Climate Change Denier on Fossil Fuel Payroll

A leading scientific voice among global warming skeptics received funding from the energy industry while publishing claims that climate change is not driven by human activity.

Feb 23, 2015
Bob Grant

WIKIMEDIA, U.S. NATIONAL ARCHIVES AND RECORDS ADMINISTRATIONWei-Hock “Willie” Soon, a solar physicist at the Harvard-Smithsonian Center for Astrophysics (CfA), received significant funding from energy companies while publishing studies that suggested solar activity, rather than human-generated greenhouse gasses, was causing dramatic shifts in global climate. Soon, whose work is frequently cited by conservative politicians to support their skepticism of the human role in climate change, accepted more than $1.2 million from fossil-fuel companies over the past decade, according to documents obtained by environmental group Greenpeace under the Freedom of Information Act. During that same period, Soon failed to disclose any the financial conflicts of interests to publishers of his scientific studies, violating journals’ ethical guidelines in several cases, The New York Times reported.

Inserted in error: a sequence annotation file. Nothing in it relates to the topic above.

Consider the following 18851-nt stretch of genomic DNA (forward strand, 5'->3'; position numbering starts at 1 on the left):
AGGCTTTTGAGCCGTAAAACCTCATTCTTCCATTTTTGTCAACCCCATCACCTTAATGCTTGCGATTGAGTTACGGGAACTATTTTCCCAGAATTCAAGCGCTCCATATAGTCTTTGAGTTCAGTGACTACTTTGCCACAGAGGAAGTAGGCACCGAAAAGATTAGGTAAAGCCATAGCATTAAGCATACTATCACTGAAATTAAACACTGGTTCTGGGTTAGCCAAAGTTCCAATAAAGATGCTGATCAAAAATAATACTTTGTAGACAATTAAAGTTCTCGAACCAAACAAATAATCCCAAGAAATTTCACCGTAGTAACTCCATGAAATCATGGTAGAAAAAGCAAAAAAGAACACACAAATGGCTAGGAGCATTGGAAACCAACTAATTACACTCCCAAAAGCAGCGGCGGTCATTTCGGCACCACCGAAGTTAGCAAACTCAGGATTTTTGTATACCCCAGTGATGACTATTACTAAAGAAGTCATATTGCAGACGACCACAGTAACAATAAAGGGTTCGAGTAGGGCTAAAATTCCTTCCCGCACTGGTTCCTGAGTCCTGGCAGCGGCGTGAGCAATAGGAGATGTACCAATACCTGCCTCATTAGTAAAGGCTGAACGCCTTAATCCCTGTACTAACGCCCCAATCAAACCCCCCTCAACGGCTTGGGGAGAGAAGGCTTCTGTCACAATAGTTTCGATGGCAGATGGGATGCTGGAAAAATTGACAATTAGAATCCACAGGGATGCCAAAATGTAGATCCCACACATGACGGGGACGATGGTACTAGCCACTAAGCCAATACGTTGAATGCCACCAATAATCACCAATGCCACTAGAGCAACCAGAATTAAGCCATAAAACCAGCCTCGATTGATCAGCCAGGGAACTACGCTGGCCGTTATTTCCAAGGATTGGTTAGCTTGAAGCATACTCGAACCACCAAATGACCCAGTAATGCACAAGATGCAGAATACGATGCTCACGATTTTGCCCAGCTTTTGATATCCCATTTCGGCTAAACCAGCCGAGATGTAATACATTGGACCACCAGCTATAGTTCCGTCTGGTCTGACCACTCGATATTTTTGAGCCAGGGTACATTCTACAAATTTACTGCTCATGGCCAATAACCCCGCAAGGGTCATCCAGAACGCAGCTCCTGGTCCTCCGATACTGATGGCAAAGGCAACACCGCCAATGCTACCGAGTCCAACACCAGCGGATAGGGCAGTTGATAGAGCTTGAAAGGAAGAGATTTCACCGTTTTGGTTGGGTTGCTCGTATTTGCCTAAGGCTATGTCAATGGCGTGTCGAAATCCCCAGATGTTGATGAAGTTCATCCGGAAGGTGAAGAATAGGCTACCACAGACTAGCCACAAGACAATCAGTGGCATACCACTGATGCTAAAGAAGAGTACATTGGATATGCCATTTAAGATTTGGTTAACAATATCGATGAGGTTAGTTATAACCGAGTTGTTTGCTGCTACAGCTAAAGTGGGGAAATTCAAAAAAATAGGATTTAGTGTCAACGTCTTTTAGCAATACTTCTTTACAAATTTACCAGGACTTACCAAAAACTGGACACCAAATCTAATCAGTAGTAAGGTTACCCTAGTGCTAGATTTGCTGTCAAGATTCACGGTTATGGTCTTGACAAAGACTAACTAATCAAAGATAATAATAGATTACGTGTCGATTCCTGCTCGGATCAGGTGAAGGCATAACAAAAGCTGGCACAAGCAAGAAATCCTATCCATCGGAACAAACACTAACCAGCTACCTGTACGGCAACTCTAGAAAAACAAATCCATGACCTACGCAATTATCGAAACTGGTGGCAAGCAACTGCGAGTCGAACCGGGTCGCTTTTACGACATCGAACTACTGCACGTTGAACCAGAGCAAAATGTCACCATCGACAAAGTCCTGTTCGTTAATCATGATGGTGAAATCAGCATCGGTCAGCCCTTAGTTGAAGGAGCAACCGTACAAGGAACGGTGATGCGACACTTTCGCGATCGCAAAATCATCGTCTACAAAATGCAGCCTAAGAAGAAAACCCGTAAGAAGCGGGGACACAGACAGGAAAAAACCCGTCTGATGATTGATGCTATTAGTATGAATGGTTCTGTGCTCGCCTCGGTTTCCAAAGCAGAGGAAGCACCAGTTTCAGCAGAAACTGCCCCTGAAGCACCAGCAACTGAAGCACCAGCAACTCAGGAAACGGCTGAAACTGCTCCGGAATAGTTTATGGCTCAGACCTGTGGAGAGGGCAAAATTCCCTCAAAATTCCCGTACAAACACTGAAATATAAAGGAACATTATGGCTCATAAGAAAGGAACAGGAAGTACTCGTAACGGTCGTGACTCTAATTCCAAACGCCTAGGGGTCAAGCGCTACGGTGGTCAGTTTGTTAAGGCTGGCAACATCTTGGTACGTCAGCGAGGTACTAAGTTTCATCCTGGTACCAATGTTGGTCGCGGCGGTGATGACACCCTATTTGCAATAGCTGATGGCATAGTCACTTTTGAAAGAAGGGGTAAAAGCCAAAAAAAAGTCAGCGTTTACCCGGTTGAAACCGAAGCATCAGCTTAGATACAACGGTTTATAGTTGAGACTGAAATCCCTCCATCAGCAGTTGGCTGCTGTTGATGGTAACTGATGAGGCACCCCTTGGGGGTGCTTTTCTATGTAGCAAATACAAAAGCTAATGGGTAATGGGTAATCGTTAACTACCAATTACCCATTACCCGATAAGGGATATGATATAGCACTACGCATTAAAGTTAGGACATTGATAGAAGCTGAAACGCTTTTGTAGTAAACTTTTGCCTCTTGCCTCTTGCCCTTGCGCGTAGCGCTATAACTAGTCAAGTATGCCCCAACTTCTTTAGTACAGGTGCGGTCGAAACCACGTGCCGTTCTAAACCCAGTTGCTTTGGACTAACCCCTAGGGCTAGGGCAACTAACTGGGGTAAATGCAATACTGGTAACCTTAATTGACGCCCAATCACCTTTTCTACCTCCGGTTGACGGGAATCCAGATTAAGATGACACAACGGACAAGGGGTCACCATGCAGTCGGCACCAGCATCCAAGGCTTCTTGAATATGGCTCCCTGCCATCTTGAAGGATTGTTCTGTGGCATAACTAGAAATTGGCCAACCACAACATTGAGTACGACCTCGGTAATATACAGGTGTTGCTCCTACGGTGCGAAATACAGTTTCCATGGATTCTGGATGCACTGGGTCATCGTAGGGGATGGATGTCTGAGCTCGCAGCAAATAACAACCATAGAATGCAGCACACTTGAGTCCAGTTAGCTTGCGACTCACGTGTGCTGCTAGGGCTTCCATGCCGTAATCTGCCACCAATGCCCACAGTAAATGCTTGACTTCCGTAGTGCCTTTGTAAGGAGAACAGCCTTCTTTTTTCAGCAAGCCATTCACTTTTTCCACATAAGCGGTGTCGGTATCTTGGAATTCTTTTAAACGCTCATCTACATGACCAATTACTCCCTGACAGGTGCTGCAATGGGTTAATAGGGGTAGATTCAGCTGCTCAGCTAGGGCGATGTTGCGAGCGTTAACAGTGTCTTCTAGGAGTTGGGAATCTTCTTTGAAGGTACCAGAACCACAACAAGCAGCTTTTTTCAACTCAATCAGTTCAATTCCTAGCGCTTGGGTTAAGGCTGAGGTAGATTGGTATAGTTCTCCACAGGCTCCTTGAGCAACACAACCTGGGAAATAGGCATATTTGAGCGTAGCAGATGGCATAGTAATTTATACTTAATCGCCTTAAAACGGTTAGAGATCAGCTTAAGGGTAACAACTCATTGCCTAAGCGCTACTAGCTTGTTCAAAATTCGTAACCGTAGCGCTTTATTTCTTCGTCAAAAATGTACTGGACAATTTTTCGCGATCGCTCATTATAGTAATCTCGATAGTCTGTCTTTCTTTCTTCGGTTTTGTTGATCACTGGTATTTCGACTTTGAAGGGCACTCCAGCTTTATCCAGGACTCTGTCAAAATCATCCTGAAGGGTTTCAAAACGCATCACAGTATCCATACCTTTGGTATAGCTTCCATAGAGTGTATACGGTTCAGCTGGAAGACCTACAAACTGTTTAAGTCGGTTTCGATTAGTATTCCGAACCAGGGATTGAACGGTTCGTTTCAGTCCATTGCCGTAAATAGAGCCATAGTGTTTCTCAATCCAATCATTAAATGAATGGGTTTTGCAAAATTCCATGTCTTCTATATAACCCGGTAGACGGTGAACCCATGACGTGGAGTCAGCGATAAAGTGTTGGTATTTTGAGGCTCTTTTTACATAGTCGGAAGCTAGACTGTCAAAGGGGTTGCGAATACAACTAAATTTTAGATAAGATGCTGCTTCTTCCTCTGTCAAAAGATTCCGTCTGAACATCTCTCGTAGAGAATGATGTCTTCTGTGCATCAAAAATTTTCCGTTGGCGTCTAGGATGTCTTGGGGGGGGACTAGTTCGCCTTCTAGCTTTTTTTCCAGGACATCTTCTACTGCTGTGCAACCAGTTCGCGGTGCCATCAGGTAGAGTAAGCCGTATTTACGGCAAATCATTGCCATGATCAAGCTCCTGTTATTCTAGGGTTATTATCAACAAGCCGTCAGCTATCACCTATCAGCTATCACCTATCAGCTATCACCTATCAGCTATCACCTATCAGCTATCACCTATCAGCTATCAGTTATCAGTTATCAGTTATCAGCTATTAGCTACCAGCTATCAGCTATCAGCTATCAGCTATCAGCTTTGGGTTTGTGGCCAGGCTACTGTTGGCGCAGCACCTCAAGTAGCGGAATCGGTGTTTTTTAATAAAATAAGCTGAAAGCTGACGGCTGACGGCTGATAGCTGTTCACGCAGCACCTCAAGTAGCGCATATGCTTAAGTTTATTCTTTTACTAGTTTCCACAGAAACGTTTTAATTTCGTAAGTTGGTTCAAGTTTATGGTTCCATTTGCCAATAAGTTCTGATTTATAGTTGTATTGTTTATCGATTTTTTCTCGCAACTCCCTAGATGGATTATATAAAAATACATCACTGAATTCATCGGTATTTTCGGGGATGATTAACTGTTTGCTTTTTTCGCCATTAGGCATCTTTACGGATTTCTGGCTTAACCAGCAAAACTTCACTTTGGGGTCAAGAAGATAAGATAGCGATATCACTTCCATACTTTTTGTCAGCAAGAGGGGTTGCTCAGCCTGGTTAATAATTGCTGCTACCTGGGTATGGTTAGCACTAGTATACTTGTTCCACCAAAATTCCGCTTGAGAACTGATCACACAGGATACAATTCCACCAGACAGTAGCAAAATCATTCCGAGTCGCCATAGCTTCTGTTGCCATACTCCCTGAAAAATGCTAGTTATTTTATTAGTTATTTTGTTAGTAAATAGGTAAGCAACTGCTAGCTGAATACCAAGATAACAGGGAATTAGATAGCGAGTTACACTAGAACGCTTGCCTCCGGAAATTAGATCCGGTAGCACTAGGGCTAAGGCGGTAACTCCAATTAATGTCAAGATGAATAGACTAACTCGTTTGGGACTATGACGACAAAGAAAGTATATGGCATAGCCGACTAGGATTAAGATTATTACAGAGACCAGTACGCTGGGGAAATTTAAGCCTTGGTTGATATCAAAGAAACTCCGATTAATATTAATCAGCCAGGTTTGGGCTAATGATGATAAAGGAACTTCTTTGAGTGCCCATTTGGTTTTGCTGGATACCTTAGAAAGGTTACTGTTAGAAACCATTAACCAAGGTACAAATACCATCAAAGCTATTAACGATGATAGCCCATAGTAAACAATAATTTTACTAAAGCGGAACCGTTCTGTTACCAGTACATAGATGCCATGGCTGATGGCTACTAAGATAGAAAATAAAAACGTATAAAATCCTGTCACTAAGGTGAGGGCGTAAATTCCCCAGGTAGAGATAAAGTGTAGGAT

Though the vast majority of climate scientists agree that the Earth’s climate is changing as a result of human activities that increase the amounts of greenhouse gasses into the atmosphere, researchers like Soon foment debate by publishing alternate hypotheses or denials. “The whole doubt-mongering strategy relies on creating the impression of scientific debate,” Naomi Oreskes, a historian of science at Harvard, told the Times. “Willie Soon is playing a role in a certain kind of political theater.”

The CfA announced that it would launch a formal inquiry into Soon’s failure to properly report the energy-industry funding, some of which was also funneled to the CfA itself, according to the newly divulged documents. The investigation will take place even though the institute doesn’t have an official policy mandating that its researchers report disclose funding sources when they publish. “We want to get the facts straight,” CfA Director Charles Alcock told Nature. “If there is evidence of failure to disclose, yes, we have a problem.”

According to the documents obtained by Greenpeace, Soon submitted annual reports to the Southern Company, a Birmingham-Alabama-based energy firm, in which he referred to nine journal articles as “deliverables,” after the company provided at least $400,000 to the researcher. Soon did not mention support from Southern in any of the articles.

Update (March 2): In a statement, Soon today said he has “never been motivated by financial gain to write any scientific paper,” and denies having “hidden grants or any other alleged conflict of interest.”